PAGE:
The Amalfi Coast is one of those places that has fascinated me ever since I was a little girl. There is something so magical and alluring about the picturesque buildings, vast mountains, and vibrant blue water– it’s no surprise that visiting has been on my bucket list for forever. As the world began to open back up this past year, I found myself craving sunshine and serotonin. My recent road trip through the Amalfi Coast was the perfect cure and nothing short of a dream.
Hopefully, my 10- day guide will help you plan your own adventure through the Amalfi Coast!
How to travel the Amalfi Coast: An Insider’s Guide
Day 1: Arrive in Naples
To get to the Amalfi Coast you really only have one airport option. The Naples International Airport is the closest airport to all of the cities on the Amalfi Coast. I would recommend spending at least one night in Naples because it truly has so much to offer, especially if you’re a food lover (like me). Naples is the birthplace of pizza, so make the most of your time there by eating your way through the city.
For a more in-depth guide to Naples’ best pizzerias, click here.
Day 2: Salerno
The world’s most scenic road trip begins right now. From Naples, take the Circumvesuviana train to Salerno. The trip is only a half an hour, so no need to worry about wasting the entire day on the road.
There are so many ways to get around the Amalfi Coast (ferries, buses, trains– you name it). I prefer a rental car because there’s nothing better than being on your own schedule. So, when you arrive in Salerno, head to Salerno Rental and get a car.
It’s no secret that the Amalfi Coast is a popular tourist destination– Salerno offers a break from the hustle and bustle with peaceful nature parks and ancient historical sights. Once you arrive, check out the Salerno Duomo Cathedral and the Villa Comunale. After you’re done exploring, grab a bite to eat and listen to live jazz music at Mariterraneo, which is located in the city’s historic center.
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Day 3: Vietri sul Mare
And we’re back on the road! The drive from Salerno to Vietri sul Mare is just 15 minutes– again, you don’t have to worry about wasting the day traveling on this trip.
Vietri sul Mare is known for its beautiful hand-painted ceramics. Take some time to wander the streets and look at the intricate tiles. There is an entire museum dedicated to the ceramics called the Museo della Ceramica, which is definitely worth a visit.
Day 4: Vietri sul Mare
I think a beach day is long overdue. Vietri sul Mare has plenty of beaches to choose from, but my favorite is La Baia because the sand is so soft. Make sure to get an early start, also– the beaches get busy quickly!
After a busy day lounging in the sun, head to Ristorante Sud Est for a wide variety of seafood, pizza, and pasta. The Gnocchi alla Sorrentina is the stuff carbohydrate dreams are made of. Trust me, you’ll thank me later!
Day 5: Ravello
The drive from Vietri sul Mare is to Ravello is about an hour, so get a good night’s sleep and head out early. Ravello is nestled in the mountains just above the coast and, while it’s not as busy as Positano or Amalfi, its lush gardens and seaside cliffs make this little town worth visiting.
If you’re going to do anything in Ravello, I recommend exploring Villa Cimbrone’s sprawling gardens. The villa dates back to the 11th century and is now a 5-star hotel. The terraces and lush greenery are like something out of a storybook, making for the perfect instagram backdrop to turn your friends green with envy.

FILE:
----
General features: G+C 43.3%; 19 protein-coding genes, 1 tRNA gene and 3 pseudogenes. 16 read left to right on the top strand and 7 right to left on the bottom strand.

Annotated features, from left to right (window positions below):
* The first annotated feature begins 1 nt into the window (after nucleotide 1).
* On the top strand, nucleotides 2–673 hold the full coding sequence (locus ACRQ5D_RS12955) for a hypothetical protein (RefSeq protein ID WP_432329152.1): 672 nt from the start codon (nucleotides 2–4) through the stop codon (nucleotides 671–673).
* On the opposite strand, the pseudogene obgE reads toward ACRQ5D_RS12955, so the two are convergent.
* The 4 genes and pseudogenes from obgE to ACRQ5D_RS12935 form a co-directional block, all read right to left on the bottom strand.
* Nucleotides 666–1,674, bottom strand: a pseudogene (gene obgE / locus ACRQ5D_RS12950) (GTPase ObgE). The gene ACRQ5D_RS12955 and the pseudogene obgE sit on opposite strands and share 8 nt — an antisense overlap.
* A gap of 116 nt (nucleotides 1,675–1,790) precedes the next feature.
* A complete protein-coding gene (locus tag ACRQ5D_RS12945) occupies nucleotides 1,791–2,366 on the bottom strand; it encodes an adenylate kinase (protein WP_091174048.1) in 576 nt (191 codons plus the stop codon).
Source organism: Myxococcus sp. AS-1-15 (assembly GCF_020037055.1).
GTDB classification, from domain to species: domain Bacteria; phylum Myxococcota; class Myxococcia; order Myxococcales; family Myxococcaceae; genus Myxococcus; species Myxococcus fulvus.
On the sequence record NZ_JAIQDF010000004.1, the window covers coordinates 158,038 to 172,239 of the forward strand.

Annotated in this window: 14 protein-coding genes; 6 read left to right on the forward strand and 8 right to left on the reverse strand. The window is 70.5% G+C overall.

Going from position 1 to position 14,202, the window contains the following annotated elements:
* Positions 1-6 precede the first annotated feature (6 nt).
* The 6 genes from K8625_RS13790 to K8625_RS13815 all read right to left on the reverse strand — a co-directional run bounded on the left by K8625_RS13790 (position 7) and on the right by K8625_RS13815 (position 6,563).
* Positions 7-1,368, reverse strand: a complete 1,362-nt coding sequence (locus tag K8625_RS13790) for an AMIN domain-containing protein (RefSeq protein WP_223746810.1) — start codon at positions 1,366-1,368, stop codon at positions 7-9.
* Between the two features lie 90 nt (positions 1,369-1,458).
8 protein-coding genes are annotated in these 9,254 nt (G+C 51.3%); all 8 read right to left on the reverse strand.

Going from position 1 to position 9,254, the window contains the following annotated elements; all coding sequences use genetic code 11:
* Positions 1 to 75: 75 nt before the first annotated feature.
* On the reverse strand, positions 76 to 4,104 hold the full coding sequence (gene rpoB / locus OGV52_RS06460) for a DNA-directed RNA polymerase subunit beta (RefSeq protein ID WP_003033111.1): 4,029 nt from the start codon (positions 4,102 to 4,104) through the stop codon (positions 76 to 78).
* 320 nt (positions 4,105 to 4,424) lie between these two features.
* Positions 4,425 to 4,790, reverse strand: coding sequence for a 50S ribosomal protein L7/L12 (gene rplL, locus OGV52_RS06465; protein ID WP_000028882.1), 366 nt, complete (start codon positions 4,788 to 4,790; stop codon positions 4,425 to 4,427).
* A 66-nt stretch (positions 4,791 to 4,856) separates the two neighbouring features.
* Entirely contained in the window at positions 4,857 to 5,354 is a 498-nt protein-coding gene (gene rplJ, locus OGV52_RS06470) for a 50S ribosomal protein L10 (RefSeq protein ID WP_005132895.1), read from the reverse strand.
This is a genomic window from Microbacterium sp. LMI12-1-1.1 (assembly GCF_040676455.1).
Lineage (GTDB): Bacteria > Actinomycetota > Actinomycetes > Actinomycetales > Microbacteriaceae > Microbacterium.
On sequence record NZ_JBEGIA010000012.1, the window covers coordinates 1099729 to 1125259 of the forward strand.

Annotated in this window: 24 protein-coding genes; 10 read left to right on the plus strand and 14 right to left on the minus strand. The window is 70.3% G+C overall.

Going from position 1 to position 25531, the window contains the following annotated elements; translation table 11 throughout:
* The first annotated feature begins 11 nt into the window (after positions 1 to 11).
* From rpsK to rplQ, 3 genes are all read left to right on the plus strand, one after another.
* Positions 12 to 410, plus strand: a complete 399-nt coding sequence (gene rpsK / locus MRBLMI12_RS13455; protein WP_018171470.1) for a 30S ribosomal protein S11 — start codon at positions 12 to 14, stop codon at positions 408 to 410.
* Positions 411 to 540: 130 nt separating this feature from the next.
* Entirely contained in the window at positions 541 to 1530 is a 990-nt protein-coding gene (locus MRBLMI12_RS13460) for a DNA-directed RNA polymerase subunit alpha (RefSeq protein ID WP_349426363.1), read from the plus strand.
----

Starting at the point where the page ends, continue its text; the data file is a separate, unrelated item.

Day 6: Amalfi
After a short 18 minute drive to Amalfi, take some time to explore the picturesque city. Visit the street vendors, cafés, and restaurants that line the main street, Ruga Nova Mercatorum, or book a boat tour so you can appreciate the coastline from every angle.
Day 7: Amalfi
Amalfi is known for its lemons, and no visit would be complete without a lemon tour. The Amalfi Lemon Experience offers tours of the Aceto family lemon farm, as well as cooking classes and wine tasting. And yes, there’s Limoncello! This wouldn’t be the Amalfi Coast without it.
Day 8: Positano
I have to admit, I was the most excited for Positano and I’m happy to report that it lives up to the hype. The vibrant buildings perched over the glistening water is nothing short of photogenic. After wandering through the narrow streets and navigating the steep inclines, find a beach club and spend the afternoon soaking up the sun. I recommend Da Adolfo– a boat ferries you from the port in Positano to the beach club, which sits in between two cliffs. It’s a good idea to reserve a spot in advance– summer is the busiest time of year!
Day 9: Positano
If you don’t want to spend the last day in Positano at the beach, eating your way around the city is a great alternative. If you’re feeling fancy I recommend Zass, a farm to table Michelin-starred restaurant. Buca di Bacco is located on the main beach and offers a great selection of traditional cuisine, with the soft waves just a brief stroll away if you fancy some beach time afterwards. Oh and don’t forget to grab some lemon gelato on your way back to the hotel, this being the end of your itinerary and all.
Read more: A Complete Guide to Positano
Day 10: Sorrento to Naples
Unfortunately the last day will be spent on the road, but at least the view is incredible. The drive from Positano to Sorrento is a brief 35 minutes and from there you will take the Circumvesuviana train back to Naples. If you have time before your train leaves, you can take a walk around the historic center or grab a quick bite to eat to savour the last flavours of the Amalfi Coast.
This is a guest post contributed by Eleanor Jane Batten. Imagery by World of Wanderlust.